Artemy Lebedev

§ 14. The authorship conundrum

October 29, 1998




Today’s discussion topic is copyright in the web. The topic is just as provocative as unknown for most folks.



Copyright issues have given rise to articles and theses, many-page laws and bylaws, all premised upon a simple assertion that every single thing in the world has an author. There’s somebody standing behind any text, picture, squiggle or ditty. Simultaneously with the creation of work, its creator obtains the copyright in the work of authorship. This right cannot be taken away, bought, granted or sold: it would be the same as saying that your soul is not yours.




Obiter dictum

For sake of brevity, we will skip such concepts as “collective author,” a “work made for hire,” and others. We will also pass over a slew of niceties providing ample fodder for lawyers specializing in copyright.




In the event the work is sold, it’s not about selling copyright, but basically the right to use the work. Say if a designer makes a logo for company N, he still retains the copyright in the logo picture. Company N may purchase the right to use the logo from the designer along with his agreement not to sell this logo to a host of other companies.




Obiter dictum

Even if we have to deal with a situation when the author opts to sell exclusive rights for use of his work, he can always use it, for example, in his portfolio or collected works. Otherwise anyone could display other people’s works as one’s own, claiming authorship.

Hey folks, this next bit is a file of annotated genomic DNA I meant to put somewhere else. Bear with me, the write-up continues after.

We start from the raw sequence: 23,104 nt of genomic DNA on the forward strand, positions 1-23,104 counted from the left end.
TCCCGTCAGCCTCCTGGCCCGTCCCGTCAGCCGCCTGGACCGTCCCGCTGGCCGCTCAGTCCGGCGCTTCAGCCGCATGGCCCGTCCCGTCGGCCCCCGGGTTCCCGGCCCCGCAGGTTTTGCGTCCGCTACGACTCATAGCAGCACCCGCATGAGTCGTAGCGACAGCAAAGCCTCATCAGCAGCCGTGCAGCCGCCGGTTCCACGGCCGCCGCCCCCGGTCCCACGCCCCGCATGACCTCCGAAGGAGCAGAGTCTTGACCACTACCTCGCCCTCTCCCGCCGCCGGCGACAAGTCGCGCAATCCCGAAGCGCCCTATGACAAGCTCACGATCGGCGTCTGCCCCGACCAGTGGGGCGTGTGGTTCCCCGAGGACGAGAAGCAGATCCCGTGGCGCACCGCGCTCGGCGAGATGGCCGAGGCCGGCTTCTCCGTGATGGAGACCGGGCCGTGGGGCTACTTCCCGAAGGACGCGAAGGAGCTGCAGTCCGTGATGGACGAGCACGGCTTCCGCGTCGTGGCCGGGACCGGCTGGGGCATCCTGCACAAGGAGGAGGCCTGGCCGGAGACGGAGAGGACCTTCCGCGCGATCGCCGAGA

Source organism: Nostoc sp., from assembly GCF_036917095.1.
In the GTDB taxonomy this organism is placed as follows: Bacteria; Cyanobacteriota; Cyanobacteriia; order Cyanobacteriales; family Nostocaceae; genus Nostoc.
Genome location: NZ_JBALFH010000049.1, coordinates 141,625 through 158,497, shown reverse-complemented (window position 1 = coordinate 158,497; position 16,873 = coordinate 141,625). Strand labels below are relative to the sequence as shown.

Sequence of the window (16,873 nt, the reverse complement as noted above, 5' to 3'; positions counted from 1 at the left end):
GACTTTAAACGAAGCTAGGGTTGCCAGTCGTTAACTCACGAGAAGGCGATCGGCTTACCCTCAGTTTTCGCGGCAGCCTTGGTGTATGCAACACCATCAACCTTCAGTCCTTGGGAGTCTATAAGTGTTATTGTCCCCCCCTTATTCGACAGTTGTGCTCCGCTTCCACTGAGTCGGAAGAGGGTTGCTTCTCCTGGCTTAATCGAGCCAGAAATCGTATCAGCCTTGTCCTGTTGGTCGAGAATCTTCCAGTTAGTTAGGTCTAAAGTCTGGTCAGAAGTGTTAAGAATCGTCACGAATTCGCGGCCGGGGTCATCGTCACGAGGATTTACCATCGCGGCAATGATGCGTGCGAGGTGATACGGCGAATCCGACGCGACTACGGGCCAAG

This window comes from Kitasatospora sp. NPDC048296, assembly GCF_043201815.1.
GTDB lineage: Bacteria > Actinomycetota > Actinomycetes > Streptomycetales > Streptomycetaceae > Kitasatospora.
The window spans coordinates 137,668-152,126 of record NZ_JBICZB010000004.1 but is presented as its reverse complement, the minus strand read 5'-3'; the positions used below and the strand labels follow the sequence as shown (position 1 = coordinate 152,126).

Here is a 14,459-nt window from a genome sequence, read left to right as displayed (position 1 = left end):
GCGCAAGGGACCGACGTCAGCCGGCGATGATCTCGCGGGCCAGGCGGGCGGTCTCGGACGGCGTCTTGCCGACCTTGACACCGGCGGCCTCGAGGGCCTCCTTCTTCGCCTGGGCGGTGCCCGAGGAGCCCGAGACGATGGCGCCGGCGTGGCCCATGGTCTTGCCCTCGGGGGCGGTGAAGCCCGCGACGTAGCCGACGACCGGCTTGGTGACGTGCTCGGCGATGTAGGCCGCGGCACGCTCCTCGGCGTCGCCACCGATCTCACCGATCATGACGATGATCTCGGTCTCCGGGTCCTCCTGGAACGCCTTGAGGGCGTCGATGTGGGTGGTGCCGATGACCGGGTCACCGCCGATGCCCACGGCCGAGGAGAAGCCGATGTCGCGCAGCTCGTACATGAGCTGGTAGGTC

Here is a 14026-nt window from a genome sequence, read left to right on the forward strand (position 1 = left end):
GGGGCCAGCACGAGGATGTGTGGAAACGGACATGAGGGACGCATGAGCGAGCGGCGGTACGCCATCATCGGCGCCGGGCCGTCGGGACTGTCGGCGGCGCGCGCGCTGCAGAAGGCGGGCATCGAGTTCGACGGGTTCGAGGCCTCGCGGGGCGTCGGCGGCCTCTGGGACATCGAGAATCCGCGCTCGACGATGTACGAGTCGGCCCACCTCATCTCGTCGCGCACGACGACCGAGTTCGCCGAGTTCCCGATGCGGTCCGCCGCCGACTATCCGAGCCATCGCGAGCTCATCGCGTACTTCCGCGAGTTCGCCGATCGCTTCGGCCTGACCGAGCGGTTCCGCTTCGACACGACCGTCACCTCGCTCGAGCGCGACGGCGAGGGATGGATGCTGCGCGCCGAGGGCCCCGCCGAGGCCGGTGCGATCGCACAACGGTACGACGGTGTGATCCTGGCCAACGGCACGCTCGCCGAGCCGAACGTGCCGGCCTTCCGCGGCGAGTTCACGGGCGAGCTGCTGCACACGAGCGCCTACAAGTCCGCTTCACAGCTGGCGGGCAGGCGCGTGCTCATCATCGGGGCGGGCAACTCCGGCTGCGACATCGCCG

The © symbol has begotten a great many myths. The fact that the work does not bear the copyright symbol leads many to believe that the work may be used in the entire variety of ways: reprinted, resold, stolen etc. This is not the case. Broadly speaking, one does not have to use identification signs at all. There is no specific standard of their use either. One may write “Copyright is the Property of Joe Dumpkin” or “Copyright Joe Dumpkin,” or write nothing at all. The © sign is depicted to scare one off, or indicate the owner of the rights, as a reminder, or as an advertisement—just anything. If Joe is the author, then copyright belongs to him.



Apart from barefaced stealing, another case of copyright breach is a ripoff (or cloning) when a copycat takes the basic idea, interior or a solution and mimics it with minimal deviation from the original.

Living examples are exhibited in the “Clone Museum


With a parody or fair use, it’s quite a different story. There should be a reasonable limit to the volume of the work of authorship used. Say if you take the whole of “The Green Mile” and change its name to “The Goon from the Moon,” then it’s neither a parody nor fair use.







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